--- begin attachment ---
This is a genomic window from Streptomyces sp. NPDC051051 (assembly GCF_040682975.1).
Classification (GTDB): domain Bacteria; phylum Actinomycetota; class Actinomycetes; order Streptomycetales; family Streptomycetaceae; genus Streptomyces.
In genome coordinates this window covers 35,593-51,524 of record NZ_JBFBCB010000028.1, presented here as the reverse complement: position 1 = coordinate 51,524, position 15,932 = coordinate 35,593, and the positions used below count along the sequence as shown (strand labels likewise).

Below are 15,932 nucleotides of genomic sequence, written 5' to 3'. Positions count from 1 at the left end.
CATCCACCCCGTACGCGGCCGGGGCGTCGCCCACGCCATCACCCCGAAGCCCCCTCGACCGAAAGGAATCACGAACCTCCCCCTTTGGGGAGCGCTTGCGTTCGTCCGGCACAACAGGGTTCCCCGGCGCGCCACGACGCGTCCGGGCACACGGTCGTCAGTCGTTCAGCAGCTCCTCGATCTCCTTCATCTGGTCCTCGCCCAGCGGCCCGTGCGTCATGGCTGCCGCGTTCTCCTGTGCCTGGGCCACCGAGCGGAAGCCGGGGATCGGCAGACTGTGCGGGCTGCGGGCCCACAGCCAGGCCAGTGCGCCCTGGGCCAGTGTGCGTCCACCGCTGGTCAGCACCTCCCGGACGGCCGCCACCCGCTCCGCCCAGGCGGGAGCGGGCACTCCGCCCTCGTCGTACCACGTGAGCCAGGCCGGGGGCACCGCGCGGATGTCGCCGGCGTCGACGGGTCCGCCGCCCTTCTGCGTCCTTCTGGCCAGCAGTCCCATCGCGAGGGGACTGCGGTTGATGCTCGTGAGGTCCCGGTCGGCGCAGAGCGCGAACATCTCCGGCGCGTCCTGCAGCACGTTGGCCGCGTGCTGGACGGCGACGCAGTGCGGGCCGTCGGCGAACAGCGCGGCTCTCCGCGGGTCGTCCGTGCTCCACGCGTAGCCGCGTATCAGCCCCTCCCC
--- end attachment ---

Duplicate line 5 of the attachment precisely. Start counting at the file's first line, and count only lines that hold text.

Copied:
CATCCACCCCGTACGCGGCCGGGGCGTCGCCCACGCCATCACCCCGAAGCCCCCTCGACCGAAAGGAATCACGAACCTCCCCCTTTGGGGAGCGCTTGCGTTCGTCCGGCACAACAGGGTTCCCCGGCGCGCCACGACGCGTCCGGGCACACGGTCGTCAGTCGTTCAGCAGCTCCTCGATCTCCTTCATCTGGTCCTCGCCCAGCGGCCCGTGCGTCATGGCTGCCGCGTTCTCCTGTGCCTGGGCCACCGAGCGGAAGCCGGGGATCGGCAGACTGTGCGGGCTGCGGGCCCACAGCCAGGCCAGTGCGCCCTGGGCCAGTGTGCGTCCACCGCTGGTCAGCACCTCCCGGACGGCCGCCACCCGCTCCGCCCAGGCGGGAGCGGGCACTCCGCCCTCGTCGTACCACGTGAGCCAGGCCGGGGGCACCGCGCGGATGTCGCCGGCGTCGACGGGTCCGCCGCCCTTCTGCGTCCTTCTGGCCAGCAGTCCCATCGCGAGGGGACTGCGGTTGATGCTCGTGAGGTCCCGGTCGGCGCAGAGCGCGAACATCTCCGGCGCGTCCTGCAGCACGTTGGCCGCGTGCTGGACGGCGACGCAGTGCGGGCCGTCGGCGAACAGCGCGGCTCTCCGCGGGTCGTCCGTGCTCCACGCGTAGCCGCGTATCAGCCCCTCCCC